New Jersey on Sunday reported another 1,516 confirmed cases of the coronavirus and an additional 13 confirmed deaths, while statewide COVID-19 hospitalizations continued to drop further below 2,000.
Sunday’s numbers were the lowest they’ve been in months, with hospitalizations and new cases dipping down to early November levels.
Gov. Phil Murphy posted the latest numbers on Twitter, ahead of what he has called “fairly significant news” on the next steps for the Garden State and its gradual reopening this week. He has not yet provided details, though he has said any steps would be incremental.
New Jersey’s COVID-19 hospitalizations were below 2,000 for the third straight day, with 1,753 patients as of Saturday night.
This marks a full week that the state has reported fewer than 3,000 new cases.
The current seven-day rolling average for new cases in the state is 2,377. That’s down 23% from a week ago and nearly 30% from a month ago.
More than 2.77 million people have been fully vaccinated in the state as of Saturday — more than 40% of the state’s 6.9 million adult residents. The state’s goal is to fully vaccinate 70% of its eligible adult population — about 4.7 million people — by the end of June.
Earlier in the week, Murphy said he believed the state would reach that mark, despite some vaccine centers reporting a decrease in appointments.
But the governor also warned the state is “beginning to see” hesitancy among residents prompting a reduced demand for the vaccine. He said the state is brainstorming ways to “proactively reach” into communities to drum up support for the vaccine — including possibly using mobile units, public service announcements, working with businesses and “maybe knocking on your door.”
In all, more than 6.5 million vaccine doses have been administered in New Jersey, with more than 4 million people receiving at least one dose.
The state’s rate of transmission ticked down slightly on Sunday to 0.92 after four days at 0.93. Any number over 1 indicates that the outbreak is growing, with each new case leading to at least one other case. A declining transmission rate means the spread is slowing.
The statewide positivity rate for tests conducted on Tuesday, the most recent day available, was 6.64%.
In all, New Jersey has now reported 874,895 confirmed coronavirus cases out of slightly more than 13 million PCR tests in the nearly 14 months since the state reported its first case on March 4, 2020. There have also been 122,996 positive antigen tests. Those cases are considered probable, and health officials have warned that positive antigen tests could overlap with the confirmed PCR tests because they are sometimes given in tandem.
The state of 9 million people has reported 25,380 residents have died from complications related to COVID-19 — including 22,769 confirmed deaths and 2,611 fatalities considered probable.
New Jersey has the most coronavirus deaths per capita among American states.
There were 1,753 patients hospitalized with confirmed or suspected COVID-19 cases as of Saturday night — 61 fewer than the previous night, according to state data. However, only 69 of New Jersey’s 71 hospitals reported hospitalizations.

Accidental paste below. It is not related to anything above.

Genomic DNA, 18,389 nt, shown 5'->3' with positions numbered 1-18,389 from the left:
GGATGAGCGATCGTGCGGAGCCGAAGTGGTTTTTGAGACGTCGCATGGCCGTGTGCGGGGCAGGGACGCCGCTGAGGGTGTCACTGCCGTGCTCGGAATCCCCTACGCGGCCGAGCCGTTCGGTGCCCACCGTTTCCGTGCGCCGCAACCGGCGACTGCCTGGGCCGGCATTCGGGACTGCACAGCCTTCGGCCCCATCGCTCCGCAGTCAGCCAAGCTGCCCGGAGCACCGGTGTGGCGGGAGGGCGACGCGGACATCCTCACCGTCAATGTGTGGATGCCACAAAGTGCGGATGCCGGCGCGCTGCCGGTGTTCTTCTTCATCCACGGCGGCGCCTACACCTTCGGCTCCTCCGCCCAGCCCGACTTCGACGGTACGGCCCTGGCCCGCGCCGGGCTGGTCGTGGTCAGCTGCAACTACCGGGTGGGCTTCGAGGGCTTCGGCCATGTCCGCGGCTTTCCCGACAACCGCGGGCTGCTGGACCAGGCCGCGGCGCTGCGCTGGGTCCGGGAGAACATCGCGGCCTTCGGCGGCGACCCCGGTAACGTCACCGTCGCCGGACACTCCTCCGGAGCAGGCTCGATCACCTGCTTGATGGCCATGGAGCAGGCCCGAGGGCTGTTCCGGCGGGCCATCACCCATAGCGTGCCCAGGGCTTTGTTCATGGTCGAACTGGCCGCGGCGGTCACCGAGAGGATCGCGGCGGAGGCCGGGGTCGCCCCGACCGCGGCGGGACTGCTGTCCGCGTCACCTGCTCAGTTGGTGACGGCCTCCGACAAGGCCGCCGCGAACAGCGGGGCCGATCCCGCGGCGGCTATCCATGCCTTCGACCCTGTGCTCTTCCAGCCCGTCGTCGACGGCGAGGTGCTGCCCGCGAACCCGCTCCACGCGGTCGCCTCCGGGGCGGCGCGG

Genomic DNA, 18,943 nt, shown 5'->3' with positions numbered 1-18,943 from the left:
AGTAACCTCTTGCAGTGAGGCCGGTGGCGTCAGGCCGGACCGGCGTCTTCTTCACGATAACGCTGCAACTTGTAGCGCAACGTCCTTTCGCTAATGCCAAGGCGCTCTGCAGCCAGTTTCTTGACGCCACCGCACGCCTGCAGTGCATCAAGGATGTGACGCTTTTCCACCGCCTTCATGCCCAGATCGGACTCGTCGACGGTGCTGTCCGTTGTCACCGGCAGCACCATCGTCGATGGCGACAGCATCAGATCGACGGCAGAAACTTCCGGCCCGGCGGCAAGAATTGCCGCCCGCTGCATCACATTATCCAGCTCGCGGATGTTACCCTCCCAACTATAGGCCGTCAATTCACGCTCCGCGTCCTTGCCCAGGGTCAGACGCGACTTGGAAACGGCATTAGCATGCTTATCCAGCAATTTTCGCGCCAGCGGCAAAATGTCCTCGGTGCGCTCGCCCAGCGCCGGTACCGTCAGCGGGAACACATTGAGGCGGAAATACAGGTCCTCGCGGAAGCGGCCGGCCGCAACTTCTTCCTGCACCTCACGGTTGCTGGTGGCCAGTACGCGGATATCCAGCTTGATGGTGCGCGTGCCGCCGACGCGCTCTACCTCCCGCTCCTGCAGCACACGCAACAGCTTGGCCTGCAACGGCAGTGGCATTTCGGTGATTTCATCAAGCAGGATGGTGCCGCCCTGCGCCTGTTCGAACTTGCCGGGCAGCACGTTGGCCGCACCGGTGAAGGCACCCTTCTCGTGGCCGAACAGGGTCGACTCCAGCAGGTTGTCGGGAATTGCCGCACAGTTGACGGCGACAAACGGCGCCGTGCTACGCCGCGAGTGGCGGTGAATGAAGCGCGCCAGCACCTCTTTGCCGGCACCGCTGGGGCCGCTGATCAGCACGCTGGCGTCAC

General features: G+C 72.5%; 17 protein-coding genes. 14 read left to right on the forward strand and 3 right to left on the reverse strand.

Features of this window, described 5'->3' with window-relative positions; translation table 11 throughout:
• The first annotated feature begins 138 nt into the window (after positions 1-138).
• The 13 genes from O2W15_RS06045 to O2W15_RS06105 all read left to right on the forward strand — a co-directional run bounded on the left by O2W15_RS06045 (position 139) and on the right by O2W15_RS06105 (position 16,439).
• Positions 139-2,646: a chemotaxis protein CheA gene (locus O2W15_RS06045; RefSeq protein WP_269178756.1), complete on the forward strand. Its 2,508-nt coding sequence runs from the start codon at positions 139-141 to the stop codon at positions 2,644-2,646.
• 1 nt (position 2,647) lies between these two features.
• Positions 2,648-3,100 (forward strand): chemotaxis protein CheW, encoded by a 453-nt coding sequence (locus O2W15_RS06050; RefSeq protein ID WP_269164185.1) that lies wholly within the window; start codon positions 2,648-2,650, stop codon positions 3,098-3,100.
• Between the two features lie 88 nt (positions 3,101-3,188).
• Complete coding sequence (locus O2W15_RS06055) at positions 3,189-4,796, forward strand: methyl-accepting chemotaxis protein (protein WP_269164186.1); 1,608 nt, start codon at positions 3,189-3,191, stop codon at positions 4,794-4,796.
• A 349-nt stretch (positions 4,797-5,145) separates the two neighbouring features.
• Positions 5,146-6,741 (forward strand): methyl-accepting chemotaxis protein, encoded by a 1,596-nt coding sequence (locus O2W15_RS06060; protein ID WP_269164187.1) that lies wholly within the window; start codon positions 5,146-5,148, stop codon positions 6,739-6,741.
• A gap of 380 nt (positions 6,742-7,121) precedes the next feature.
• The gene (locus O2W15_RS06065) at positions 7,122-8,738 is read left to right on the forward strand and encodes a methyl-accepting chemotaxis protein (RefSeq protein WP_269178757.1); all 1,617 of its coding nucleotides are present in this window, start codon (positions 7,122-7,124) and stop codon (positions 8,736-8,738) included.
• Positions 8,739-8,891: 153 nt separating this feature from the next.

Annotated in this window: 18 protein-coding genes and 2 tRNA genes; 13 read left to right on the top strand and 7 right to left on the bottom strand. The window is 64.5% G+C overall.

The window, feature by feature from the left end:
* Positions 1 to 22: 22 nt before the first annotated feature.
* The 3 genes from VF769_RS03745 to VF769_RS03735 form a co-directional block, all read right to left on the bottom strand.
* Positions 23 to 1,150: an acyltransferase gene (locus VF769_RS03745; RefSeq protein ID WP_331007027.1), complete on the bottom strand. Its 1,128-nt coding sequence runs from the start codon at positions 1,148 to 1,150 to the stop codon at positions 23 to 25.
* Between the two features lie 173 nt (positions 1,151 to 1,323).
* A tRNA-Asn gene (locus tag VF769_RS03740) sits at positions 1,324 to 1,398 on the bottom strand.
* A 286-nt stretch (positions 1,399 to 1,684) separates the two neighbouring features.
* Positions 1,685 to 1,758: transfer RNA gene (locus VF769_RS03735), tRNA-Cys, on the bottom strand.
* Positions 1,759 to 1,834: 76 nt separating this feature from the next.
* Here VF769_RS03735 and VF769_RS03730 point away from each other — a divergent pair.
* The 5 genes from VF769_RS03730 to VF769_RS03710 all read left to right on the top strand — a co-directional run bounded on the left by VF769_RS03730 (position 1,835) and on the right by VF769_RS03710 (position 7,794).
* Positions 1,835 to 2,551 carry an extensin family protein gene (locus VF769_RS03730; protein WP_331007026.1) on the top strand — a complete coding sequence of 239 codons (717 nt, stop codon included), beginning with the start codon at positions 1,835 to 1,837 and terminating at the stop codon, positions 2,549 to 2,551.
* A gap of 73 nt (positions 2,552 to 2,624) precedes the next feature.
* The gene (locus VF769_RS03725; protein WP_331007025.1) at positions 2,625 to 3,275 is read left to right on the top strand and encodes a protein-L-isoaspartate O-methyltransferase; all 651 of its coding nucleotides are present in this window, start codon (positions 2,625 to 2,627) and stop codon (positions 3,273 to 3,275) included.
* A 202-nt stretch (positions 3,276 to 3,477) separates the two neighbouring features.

That included 402 in critical or intensive care (27 fewer than the night before), with 239 on ventilators (the same as the night before).
There were also 245 COVID-19 patients discharged Saturday.
By comparison, hospitalizations peaked at more than 8,300 patients during the first wave of the pandemic in April and more than 3,800 during the second wave in December.
New Jersey has reported 254 in-school coronavirus outbreaks, which have resulted in 1,125 cases among students, teachers and school staff this academic year, according to state data.
The state defines school outbreaks as cases where contact tracers determined two or more students or school staff caught or transmitted COVID-19 in the classroom or during academic activities at school. Those numbers do not include students or staff believed to have been infected outside school or cases that can’t be confirmed as in-school outbreaks.
There are about 1.4 million public school students and teachers across the state, though teaching methods amid the outbreak have varied, with some schools teaching in-person, some using a hybrid format and others remaining all-remote.
Murphy has said New Jersey’s schools are expected to return to full in-person classes for the next school year.
Broken down by age, those 30 to 49 years old make up the largest percentage of New Jersey residents who have caught the virus (31%), followed by those 50-64 (22.6%), 18-29 (19.9%), 65-79 (10.1%), 5-17 (9.8%), 80 and older (4.4%) and 0-4 (2%).
On average, the virus has been more deadly for older residents, especially those with preexisting conditions. Nearly half the state’s COVID-19 deaths have been among residents 80 and older (46.57%), followed by those 65-79 (32.97%), 50-64 (15.99%), 30-49 (4.06%), 18-29 (0.39%), 5-17 (0%) and 0-4 (0.02%).
At least 8,021 of the state’s COVID-19 deaths have been among residents and staff members at nursing homes and other long-term care facilities, according to state data.
There are active outbreaks at 229 facilities, resulting in 2,805 active cases among residents and 3,626 among staffers. Those numbers have slowed as vaccinations continue at the facilities.
As of Sunday morning, there have been more than 146.5 million positive COVID-19 tests across the world, according to a running tally by Johns Hopkins University. More than 3.1 million people have died from coronavirus-related complications.
The U.S. has reported the most cases, at more than 32 million, and the most deaths, at more than 571,900.
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